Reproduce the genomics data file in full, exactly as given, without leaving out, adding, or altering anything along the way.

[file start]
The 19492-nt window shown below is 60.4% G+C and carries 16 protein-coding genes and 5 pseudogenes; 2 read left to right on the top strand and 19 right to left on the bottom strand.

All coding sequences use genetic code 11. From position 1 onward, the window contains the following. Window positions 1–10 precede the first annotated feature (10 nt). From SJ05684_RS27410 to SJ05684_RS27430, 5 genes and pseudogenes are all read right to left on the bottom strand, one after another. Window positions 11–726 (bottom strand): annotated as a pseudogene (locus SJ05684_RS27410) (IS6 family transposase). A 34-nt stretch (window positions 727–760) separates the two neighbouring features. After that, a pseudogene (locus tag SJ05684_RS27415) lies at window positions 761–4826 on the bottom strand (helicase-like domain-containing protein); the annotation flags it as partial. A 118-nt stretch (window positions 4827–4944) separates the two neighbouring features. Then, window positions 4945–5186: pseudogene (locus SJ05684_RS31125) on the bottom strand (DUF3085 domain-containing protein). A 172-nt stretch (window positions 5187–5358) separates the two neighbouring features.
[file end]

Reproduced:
The 19492-nt window shown below is 60.4% G+C and carries 16 protein-coding genes and 5 pseudogenes; 2 read left to right on the top strand and 19 right to left on the bottom strand.

All coding sequences use genetic code 11. From position 1 onward, the window contains the following. Window positions 1–10 precede the first annotated feature (10 nt). From SJ05684_RS27410 to SJ05684_RS27430, 5 genes and pseudogenes are all read right to left on the bottom strand, one after another. Window positions 11–726 (bottom strand): annotated as a pseudogene (locus SJ05684_RS27410) (IS6 family transposase). A 34-nt stretch (window positions 727–760) separates the two neighbouring features. After that, a pseudogene (locus tag SJ05684_RS27415) lies at window positions 761–4826 on the bottom strand (helicase-like domain-containing protein); the annotation flags it as partial. A 118-nt stretch (window positions 4827–4944) separates the two neighbouring features. Then, window positions 4945–5186: pseudogene (locus SJ05684_RS31125) on the bottom strand (DUF3085 domain-containing protein). A 172-nt stretch (window positions 5187–5358) separates the two neighbouring features.